A piece of hometown history will be back in time for Wadsworth’s Bicentennial and Memorial Day celebrations.
The statue known as “The Boy with the Boot” that was melted down during World War II to provide metal for the war effort will be returned to downtown Wadsworth with the help of the city of Sandusky.
Sandusky officials have agreed to loan their replica of the statue to the Sculptors Guild to make a mold that it will use to cast another statue in bronze.
The approximately 4-foot-tall statue will cost $17,000 and will be placed in the middle of a $6,000 fountain.
“We believe we can have everything together for that May tribute,” Wadsworth Mayor Robin Laubaugh said.
A “Boy with the Boot” statue sat in downtown Wadsworth from the late 1800s until the 1940s, Laubaugh said.
The local lore is that the statue represents a young boy who used a boot to bring water to Civil War soldiers.
Caesar Carrino, former mayor of Wadsworth and a local historian, remembers seeing the statue when he was a boy of 6 or 7.
“It has a particular significance to a lot of people,” he said. “People my age regard that as a symbol of the early days of Wadsworth.”
Carrino said in August that the American Legion post and the local Veterans of Foreign Wars post have made several attempts in the past 30 to 40 years to acquire a new statue.
But they had to find one first.
City officials found two statues in Sandusky.
The “Boy with the Boot” first was installed in 1895 in Sandusky by Voltaire Scott, of Baden, Germany, according to a history account on the Lake Erie Shores and Islands website.
Scott bought a hotel and constructed a small park across the street. In the center he built a rock pedestal surrounded by grass, trees and shrubs. The “Boy with the Boot” was cast by J.W. Fiske Ironworks in New York City and placed on the pedestal.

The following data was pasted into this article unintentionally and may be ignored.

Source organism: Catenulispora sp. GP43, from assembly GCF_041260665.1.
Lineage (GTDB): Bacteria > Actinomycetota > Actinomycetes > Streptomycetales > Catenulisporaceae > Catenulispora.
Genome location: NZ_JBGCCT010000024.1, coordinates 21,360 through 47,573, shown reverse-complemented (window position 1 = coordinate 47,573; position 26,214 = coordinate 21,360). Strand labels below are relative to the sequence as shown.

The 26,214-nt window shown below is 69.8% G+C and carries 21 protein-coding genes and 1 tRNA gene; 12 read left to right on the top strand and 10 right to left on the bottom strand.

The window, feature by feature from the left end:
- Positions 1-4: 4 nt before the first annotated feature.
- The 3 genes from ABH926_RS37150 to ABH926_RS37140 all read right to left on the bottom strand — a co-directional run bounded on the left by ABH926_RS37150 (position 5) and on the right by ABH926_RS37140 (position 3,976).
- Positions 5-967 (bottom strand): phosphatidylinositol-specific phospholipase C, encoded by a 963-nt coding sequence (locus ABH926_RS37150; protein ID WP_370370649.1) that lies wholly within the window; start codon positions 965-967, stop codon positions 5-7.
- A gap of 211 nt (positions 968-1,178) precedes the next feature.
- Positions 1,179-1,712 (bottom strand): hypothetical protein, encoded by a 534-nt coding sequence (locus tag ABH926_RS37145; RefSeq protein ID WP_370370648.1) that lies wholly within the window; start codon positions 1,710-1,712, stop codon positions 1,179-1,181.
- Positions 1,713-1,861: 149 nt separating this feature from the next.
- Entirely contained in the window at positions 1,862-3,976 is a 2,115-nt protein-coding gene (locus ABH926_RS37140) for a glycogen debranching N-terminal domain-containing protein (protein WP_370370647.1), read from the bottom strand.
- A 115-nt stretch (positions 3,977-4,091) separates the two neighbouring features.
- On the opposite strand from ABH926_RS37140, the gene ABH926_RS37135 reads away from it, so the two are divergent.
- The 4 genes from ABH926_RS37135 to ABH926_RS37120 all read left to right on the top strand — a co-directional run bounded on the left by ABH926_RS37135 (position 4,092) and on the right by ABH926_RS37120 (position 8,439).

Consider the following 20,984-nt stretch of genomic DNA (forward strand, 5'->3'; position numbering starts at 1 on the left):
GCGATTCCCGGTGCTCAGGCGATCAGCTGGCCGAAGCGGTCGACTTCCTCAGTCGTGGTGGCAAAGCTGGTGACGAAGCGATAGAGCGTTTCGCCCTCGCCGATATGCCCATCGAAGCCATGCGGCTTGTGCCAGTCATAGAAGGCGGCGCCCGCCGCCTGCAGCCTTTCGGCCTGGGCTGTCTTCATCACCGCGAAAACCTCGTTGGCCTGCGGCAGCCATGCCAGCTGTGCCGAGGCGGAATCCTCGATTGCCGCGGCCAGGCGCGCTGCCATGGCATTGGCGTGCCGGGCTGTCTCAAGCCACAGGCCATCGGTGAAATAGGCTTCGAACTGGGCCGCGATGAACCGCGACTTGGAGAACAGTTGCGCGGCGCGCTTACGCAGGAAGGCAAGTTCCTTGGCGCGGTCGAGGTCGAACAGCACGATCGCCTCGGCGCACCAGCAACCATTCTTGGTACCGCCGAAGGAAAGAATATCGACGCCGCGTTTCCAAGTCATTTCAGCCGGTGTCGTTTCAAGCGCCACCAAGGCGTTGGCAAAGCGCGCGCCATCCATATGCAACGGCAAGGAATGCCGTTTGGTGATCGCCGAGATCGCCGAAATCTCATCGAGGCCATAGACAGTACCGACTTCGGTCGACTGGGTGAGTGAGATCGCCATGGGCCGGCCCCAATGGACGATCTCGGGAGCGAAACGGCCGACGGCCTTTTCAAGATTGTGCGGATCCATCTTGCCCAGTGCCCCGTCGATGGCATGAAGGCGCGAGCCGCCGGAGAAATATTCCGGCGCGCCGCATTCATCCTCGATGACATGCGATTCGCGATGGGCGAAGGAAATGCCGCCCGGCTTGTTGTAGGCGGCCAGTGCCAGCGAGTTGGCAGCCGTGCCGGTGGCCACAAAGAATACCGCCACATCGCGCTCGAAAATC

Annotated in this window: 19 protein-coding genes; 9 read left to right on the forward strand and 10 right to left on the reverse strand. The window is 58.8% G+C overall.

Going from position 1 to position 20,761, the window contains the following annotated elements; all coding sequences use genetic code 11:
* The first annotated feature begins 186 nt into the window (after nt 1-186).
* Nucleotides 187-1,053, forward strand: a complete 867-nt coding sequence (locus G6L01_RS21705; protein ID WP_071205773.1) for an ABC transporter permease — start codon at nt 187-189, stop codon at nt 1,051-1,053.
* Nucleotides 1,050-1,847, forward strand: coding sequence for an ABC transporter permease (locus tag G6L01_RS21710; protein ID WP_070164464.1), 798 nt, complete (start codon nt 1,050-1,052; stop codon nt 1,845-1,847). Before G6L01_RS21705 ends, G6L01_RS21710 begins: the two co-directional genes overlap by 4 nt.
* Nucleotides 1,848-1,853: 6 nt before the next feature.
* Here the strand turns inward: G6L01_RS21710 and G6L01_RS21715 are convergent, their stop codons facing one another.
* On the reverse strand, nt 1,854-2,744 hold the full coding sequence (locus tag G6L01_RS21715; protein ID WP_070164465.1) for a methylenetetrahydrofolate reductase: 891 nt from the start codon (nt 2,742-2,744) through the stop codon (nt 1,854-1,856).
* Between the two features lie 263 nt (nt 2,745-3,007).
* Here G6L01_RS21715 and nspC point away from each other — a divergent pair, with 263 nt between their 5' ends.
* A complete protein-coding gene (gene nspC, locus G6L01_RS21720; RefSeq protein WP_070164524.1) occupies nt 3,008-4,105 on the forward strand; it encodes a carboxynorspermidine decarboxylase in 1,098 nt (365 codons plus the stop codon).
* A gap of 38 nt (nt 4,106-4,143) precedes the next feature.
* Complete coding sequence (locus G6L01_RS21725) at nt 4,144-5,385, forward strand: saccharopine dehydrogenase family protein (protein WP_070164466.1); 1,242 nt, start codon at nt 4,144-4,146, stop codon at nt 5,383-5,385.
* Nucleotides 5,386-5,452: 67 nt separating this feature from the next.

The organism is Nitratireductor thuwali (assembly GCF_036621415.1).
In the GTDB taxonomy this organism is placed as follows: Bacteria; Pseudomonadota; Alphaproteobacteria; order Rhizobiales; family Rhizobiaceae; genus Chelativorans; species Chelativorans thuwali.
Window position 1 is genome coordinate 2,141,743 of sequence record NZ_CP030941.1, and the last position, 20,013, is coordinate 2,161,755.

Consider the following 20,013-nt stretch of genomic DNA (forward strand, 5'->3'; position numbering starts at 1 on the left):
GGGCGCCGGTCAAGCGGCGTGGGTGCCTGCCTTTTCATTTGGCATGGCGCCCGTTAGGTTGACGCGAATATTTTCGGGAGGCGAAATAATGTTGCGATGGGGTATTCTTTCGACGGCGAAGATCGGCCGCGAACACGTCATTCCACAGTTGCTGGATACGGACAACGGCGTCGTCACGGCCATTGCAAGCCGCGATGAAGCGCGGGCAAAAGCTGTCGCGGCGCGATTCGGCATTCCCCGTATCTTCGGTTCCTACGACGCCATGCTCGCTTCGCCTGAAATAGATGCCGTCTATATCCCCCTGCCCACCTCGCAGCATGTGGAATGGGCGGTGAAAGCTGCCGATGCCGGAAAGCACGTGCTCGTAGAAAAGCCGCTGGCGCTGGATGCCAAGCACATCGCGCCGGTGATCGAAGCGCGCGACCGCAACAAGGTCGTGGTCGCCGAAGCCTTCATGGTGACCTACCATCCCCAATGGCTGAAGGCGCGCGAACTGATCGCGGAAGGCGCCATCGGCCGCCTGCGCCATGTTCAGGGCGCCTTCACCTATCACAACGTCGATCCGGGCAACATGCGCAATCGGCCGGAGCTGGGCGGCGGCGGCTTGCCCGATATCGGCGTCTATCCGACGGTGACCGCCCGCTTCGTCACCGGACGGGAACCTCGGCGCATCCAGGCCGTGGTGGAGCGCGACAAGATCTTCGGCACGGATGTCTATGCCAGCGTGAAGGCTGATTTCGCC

The statue was damaged by a tornado in 1924 and moved to the city’s greenhouse and later to Sandusky’s Washington Park, where it was placed on the National Register of Historic Places in 1982.
During the 1990s, vandals damaged the statue several times. The original was repaired and moved to the lobby of City Hall and an identical bronze replica was made and placed in Washington Park.
Sandusky officials were hesitant to part with their replica when approached by Wadsworth officials.
“It was moved once before and damaged, so we would have concerns about transport. It’s the symbol of the city,” said C. Wesley Poole, one of the city’s seven elected commissioners.
Dan Freeman, of the Wadsworth Street Department, said a member of the Toledo Area Sculptor’s Guild — the group that made the Sandusky replica — was able to convince Sandusky officials that no harm would come to their statue.
At the base of the fountain, plaques donated by the local American Legion will list the names of all Wadsworth residents who have given their lives in American wars.
Freeman and Bill Alexander of AK Concrete in Wadsworth will begin work on the fountain with volunteer labor as soon as the weather permits.
The costs of the statue and fountain will be paid through donations and fundraisers, Laubaugh said.
“The donations were kicked off with a very generous donation from our local American Legion post, and other individuals have donated towards the cost,” she said.
Donations made to the Bicentennial Fund can be specifically designated for the statue and fountain project.
Laubaugh said a spring penny drive at Wadsworth schools will add more to the funds and raise awareness of the project within the community.
Contact reporter Dan Pompili at (330) 721-4012 or email@example.com.